Anthrax ppt deepa

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Anthrax ppt deepa

  1. 1. BACILLUS SPECIES BACILLUS ANTHRAX DEEPA BABIN ASST PROF MICROBIOLOGY TMC Kollam
  2. 2. Anthrax Anthrax is a serious zoonotic disease that can affect most mammals and several species of birds, but is particularly important in herbivores. The word anthrax is derived from a Greek word meaning charcoal or carbuncle. Anthrax, the disease, likely originated 6,000 to 7,000 years ago in Mesopotamia and Egypt, where agricultural civilization was first recorded• Malignant Pustule, Malignant Edema, Woolsorters’ Disease, Ragpickers’ Disease, Maladi Charbon, Splenic Fever
  3. 3. BACILLUS ANTHRAX Morphology• Large, gram-positive, non-motile rod• Two forms – Vegetative, Spore(ENDOSPORES)• Over 1,200 strains• Sheep Blood agar- non-hemolytic colonies with “Medusa head” appearance Center for Food Security and Public Health, Iowa State University, 2011
  4. 4. The Spore• Sporulation requires: – Poor nutrient conditions – Presence of oxygen• Spores – Highly resistant to heat, cold, chemical disinfectants, – Survive for decades – Taken up by host and germinate• Lethal dose 2,500 to 55,000 spores Center for Food Security and Public Health, Iowa State University, 2011
  5. 5. History Sverdlovsk, Russia, 1979• 94 people sick – 64 died ,Soviets blamed contaminated meat• President Yeltsin admits outbreak related to military facility Aum Shinrikyo - Tokyo, 1993 Japanese religious cult “Supreme truth” Attempt at biological terrorism Released anthrax from office building Vaccine strain used No human injuries Center for Food Security and Public Health, Iowa State University, 2011
  6. 6. U.S., 2001 Center for Food Security and Public Health, Iowa State University, 2011
  7. 7. Virulence factors Capsule Toxins 3-Protective antigen (PA), edema factor (EF) & lethal factor (LF)• Capsule- Glycocalyx – Sticky, gelatinous polymer external to cell wall• Made up of D-glutamic acid• Non-toxic on its own• Only encapsulated B. anthracis virulent• Most important role during establishment of disease – Protects against phagocytosis & lysis during vegetative state
  8. 8. 2001-anthrax letter Vellore 1990(epizootic sheeps)INDIA 1990-2001 1990-
  9. 9. Human Transmission• Cutaneous – Contact with infected tissues, wool, hide, soil – Biting flies• Inhalational – Tanning hides, processing wool or bone• Gastrointestinal – Undercooked meat Center for Food Security and Public Health, Iowa State University, 2011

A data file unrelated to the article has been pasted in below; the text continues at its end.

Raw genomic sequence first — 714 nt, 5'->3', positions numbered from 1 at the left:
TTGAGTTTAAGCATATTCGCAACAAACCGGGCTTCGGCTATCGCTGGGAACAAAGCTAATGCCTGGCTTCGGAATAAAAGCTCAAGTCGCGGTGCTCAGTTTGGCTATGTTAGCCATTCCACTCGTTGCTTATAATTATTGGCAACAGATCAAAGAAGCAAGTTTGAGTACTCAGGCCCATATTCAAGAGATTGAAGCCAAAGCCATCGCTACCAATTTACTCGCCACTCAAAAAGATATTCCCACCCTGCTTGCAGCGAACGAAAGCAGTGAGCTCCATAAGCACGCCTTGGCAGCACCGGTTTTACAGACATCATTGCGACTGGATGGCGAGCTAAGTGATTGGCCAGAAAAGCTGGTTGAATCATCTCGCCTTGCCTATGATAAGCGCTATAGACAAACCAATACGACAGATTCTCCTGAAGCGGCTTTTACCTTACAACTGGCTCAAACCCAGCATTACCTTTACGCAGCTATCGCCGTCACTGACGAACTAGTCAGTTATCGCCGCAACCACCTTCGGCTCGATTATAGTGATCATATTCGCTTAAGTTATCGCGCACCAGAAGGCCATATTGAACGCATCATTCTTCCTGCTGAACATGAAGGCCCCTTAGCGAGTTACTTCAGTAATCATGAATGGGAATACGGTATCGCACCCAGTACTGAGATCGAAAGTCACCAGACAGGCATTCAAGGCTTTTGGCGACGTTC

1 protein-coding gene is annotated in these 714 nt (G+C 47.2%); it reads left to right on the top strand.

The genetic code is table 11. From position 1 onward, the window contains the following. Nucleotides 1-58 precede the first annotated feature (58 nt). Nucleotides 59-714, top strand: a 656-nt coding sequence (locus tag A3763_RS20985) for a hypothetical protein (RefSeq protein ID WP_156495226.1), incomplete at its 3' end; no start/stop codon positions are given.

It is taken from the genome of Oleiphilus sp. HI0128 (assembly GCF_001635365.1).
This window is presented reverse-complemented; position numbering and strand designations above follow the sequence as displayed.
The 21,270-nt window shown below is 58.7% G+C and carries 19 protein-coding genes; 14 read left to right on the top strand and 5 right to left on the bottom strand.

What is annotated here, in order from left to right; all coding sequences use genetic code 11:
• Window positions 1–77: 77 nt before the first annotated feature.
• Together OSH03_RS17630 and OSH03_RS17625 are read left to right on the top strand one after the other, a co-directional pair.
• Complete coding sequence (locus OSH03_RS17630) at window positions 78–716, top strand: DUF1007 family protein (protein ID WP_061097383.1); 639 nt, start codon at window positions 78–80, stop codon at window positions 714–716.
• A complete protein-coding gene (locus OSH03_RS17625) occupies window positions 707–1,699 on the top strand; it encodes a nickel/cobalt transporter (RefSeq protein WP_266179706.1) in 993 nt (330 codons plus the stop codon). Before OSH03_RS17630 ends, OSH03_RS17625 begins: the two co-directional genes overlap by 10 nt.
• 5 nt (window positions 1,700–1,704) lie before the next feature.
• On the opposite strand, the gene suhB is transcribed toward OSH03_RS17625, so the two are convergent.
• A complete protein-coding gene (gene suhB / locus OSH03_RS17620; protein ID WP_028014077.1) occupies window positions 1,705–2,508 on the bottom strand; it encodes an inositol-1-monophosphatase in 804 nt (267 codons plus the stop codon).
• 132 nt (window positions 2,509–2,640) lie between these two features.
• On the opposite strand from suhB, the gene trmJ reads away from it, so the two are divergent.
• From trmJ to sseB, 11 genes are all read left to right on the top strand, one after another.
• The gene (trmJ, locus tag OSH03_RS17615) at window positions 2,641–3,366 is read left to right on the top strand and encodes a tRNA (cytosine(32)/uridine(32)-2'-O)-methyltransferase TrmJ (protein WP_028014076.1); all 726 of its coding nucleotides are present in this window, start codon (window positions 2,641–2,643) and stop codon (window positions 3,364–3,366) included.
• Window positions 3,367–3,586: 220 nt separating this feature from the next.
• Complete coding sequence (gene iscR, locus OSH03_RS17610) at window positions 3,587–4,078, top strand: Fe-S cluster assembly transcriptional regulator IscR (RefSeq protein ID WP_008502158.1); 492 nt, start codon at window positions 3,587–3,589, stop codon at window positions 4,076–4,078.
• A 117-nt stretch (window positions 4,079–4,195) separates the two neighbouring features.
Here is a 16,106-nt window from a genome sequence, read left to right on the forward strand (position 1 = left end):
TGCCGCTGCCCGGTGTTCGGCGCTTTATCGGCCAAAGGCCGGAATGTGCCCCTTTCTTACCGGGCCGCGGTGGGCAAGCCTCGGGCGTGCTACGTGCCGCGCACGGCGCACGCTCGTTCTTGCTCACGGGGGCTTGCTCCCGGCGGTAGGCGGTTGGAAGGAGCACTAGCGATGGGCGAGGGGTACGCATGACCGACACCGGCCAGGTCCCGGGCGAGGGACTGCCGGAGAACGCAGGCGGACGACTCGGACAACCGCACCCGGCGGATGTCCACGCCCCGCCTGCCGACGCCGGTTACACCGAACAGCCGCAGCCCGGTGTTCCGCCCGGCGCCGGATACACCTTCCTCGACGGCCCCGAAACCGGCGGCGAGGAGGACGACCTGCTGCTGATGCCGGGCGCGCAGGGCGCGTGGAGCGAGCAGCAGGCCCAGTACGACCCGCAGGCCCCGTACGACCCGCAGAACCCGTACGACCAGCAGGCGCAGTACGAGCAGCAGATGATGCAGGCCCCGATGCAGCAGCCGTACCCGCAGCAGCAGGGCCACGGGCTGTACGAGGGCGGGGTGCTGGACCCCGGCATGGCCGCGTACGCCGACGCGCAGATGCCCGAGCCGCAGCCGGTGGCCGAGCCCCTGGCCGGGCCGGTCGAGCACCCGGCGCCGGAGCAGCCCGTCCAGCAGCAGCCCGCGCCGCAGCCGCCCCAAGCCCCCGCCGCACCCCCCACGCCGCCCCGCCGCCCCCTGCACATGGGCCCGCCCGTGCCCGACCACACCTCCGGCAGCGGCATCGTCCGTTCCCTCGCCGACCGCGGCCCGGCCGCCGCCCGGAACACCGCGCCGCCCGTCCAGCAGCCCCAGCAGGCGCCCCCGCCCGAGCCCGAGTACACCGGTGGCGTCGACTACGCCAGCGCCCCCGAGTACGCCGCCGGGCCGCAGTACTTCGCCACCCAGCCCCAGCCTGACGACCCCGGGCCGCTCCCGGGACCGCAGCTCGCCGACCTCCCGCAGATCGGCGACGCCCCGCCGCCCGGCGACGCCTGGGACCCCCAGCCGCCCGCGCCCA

10. 10. Human Transmission• Textile mills• Wool sorters• Bone processors• Slaughterhouses• Laboratory workers Center for Food Security and Public Health, Iowa State University, 2011
  11. 11. Animal Transmission• Bacteria present in hemorrhagic exudate from mouth, nose, anus• Oxygen exposure – Spores form – Soil contamination• Sporulation does not occur in a closed carcass• Spores viable for decades Center for Food Security and Public Health, Iowa State University, 2011
  12. 12. Mechanism of Infection• Anthrax spores enter body• Germinate & multiple in lymph nodes• PA, EF, LF excreted from bacteria• PA binds to TEM8.• EF and/or LF binds• Complex internalized by endocytosis• Acidification of endosome• Death probably results from high levels of bacteria secreting LF toxins in blood
  13. 13. Cutaneous Anthrax• 95% of all cases globally• Incubation: 2 to 3 days• Spores enter skin through open wound or abrasion• Papule vesicle ulcer black eschar-Malignant pustules• Hide porters disease(dock workers)• Case fatality rate 5 to 20%• Untreated – septicemia and death Center for Food Security and Public Health, Iowa State University, 2011
  14. 14. Day 6Day 2Day 4Day 6Day 6 Day 10 Center for Food Security and Public Health, Iowa State University, 2011
  15. 15. Gastrointestinal Anthrax• Incubation: 2 to 5 days• Severe gastroenteritis common – Consumption of undercooked or contaminated meat• Case fatality rate: 25 to 75% Center for Food Security and Public Health, Iowa State University, 2011
  16. 16. Pulmonary Anthrax-Wool sorters disease• Incubation: 1 to 7 days• Initial phase – Nonspecific (mild fever, malaise)• Second phase – Severe respiratory distress – Hemorrhagic pneumonia, death in 24 to 36 hours• Case fatality: 75 to 90% (untreated) Center for Food Security and Public Health, Iowa State University, 2011
  17. 17. Lab Diagnosis in Humans• Identification of B. anthracis – Blood, skin, secretions• Culture• PCR• Serology – ELISA• Nasal swabs – Screening tool Center for Food Security and Public Health, Iowa State University, 2011
  18. 18. Treatment• Penicillin – Most natural strains susceptible• Additional antibiotic options – Ciprofloxacin • Treatment of choice in 2001 • No strains known to be resistant – Doxycycline• Course of treatment: 60 days Center for Food Security and Public Health, Iowa State University, 2011
  19. 19. Prevention and Control• Humans protected by preventing disease in animals −Veterinary supervision −Trade restrictions• Improved industry standards• Safety practices in laboratories• Post-exposure antibiotic prophylaxis Center for Food Security and Public Health, Iowa State University, 2011
  20. 20. Vaccination• Cell-free filtrate• At risk groups – Veterinarians – Lab workers – Livestock handlers – Military personnel• Immunization series – Five IM injections over 18-week period – Annual booster Center for Food Security and Public Health, Iowa State University, 2011

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